The ST Site Complex at Peninj, West Lake Natron, Tanzania: Implications for early hominid behavioural models

Manuel Domínguez-Rodrigo, Ignacio De La Torre, Luis De Luque, Luis Alcalá, Rafael Mora, Jordi Serrallonga, Victoria Medina

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    82 Citations (Scopus)


    An assemblage of 1.5 Ma Oldowan sites situated on a paleosol of Maritanane, Peninj (Tanzania) presents a new type of archaeological record characterized by abundant faunal remains associated to a small amount of stone tools over an extensive area. The widespread nature of the archaeological materials, together with different weathering stages of the fauna and articulated clusters of bones suggests that hominids redundantly visited the area to obtain and process animal carcasses. Bone surface analyses indicate that hominids had primary access to fully fleshed carcasses, and that carnivore activity was restricted to post-depositional ravaging. Given that a high degree of competition among carnivores seems to have existed in the paleohabitats near the location where the ST Site Complex was formed, as inferred by a landscape taphonomy study, passive scavenging does not seem to have been a feasible option available to hominids. Cut mark patterns suggest that hominids were actively involved in obtaining animal resources rather than visiting other carnivores' kills. The data presented would initially support behavioural interpretations such as those proposed by O'Connell (1997) suggesting that the ST site complex might have been the result of "near-kill locations" redundantly visited by hominids.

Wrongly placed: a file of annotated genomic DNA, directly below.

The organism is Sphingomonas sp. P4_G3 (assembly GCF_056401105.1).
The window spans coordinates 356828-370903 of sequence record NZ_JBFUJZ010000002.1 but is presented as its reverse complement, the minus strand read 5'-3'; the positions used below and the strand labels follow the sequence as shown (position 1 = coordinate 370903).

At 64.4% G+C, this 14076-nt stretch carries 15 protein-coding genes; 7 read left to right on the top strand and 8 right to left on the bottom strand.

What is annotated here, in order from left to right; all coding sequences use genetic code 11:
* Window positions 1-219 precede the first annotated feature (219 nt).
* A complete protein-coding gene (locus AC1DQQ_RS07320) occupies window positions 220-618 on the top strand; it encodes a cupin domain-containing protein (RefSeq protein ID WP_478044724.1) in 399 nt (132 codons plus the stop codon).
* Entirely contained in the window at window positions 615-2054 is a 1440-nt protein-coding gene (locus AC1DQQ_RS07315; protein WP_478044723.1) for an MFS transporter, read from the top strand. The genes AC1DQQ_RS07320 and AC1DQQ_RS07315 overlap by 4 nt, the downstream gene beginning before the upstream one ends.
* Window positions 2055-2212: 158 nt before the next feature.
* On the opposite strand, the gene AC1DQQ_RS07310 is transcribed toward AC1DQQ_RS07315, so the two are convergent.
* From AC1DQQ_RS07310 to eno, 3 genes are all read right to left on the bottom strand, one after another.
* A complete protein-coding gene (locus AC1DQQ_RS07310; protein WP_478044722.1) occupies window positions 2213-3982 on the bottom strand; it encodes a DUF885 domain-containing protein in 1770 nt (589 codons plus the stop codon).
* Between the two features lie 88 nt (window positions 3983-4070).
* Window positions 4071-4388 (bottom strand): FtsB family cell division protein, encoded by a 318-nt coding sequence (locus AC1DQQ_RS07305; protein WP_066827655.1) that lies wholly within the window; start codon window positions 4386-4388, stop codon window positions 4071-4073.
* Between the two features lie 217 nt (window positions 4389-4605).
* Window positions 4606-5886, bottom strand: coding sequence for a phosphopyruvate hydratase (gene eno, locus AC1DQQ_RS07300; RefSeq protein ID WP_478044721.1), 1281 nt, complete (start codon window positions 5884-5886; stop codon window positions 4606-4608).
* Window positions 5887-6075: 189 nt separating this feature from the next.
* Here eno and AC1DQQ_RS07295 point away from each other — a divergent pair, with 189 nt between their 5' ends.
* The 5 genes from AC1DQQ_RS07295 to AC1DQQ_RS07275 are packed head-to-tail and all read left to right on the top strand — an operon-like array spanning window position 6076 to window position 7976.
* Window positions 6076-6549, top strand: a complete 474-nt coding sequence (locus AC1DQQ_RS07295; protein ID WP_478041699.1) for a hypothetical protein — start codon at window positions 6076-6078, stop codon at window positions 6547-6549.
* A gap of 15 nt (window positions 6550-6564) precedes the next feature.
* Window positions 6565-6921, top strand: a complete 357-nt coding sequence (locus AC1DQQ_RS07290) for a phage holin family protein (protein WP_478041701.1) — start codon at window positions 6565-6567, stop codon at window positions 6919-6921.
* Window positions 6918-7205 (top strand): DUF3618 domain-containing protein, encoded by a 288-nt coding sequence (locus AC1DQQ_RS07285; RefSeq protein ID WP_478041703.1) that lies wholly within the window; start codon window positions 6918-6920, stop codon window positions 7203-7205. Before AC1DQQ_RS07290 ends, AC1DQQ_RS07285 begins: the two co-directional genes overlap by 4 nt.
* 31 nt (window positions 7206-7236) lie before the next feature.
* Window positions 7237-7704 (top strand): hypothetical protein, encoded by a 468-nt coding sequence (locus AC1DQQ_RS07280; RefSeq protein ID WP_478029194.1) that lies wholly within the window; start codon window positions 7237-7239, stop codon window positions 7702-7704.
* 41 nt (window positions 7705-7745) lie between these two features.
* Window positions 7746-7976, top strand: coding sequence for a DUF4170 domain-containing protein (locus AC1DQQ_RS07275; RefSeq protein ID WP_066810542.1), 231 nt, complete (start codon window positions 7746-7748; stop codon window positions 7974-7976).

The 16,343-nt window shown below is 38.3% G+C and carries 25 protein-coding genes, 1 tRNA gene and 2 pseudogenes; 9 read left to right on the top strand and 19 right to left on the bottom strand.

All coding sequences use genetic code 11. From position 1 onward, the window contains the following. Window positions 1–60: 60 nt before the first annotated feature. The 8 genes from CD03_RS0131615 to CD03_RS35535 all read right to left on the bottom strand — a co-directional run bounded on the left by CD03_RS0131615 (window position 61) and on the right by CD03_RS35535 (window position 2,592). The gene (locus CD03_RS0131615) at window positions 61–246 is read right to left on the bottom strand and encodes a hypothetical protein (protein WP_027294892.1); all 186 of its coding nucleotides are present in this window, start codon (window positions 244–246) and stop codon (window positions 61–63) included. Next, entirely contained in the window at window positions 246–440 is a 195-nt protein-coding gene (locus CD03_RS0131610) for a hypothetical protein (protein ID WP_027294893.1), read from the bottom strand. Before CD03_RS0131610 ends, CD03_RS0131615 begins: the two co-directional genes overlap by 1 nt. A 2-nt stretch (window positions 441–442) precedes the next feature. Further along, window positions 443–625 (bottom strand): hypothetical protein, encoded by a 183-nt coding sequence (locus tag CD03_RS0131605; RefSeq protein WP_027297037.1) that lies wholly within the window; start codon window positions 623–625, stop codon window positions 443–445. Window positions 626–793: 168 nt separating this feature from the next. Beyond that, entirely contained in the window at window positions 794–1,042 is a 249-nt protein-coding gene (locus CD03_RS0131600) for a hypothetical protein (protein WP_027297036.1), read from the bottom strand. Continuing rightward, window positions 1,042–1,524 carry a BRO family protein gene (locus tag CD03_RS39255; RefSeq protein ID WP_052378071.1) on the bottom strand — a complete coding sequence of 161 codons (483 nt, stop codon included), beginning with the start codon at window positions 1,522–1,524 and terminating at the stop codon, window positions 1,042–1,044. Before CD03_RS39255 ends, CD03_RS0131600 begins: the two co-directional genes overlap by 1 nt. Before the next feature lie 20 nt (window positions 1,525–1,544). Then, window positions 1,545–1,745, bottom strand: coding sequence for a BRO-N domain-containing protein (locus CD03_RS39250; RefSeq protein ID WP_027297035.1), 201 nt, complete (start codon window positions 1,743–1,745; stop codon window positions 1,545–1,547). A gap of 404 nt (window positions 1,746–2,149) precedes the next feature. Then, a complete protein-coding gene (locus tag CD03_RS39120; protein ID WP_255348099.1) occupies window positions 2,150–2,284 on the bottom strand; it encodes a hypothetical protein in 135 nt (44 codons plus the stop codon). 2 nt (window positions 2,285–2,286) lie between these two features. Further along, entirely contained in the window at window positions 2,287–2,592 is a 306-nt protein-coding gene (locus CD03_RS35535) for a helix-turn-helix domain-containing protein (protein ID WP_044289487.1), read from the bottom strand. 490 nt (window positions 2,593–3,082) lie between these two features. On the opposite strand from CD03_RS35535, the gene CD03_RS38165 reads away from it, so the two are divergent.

Original languageEnglish
    Pages (from-to)639-665
    JournalJournal of Archaeological Science
    Publication statusPublished - 1 Jan 2002


    • Butchery
    • Cut marks
    • Early human evolution
    • Meat-processing
    • Oldowan
    • Paleosol


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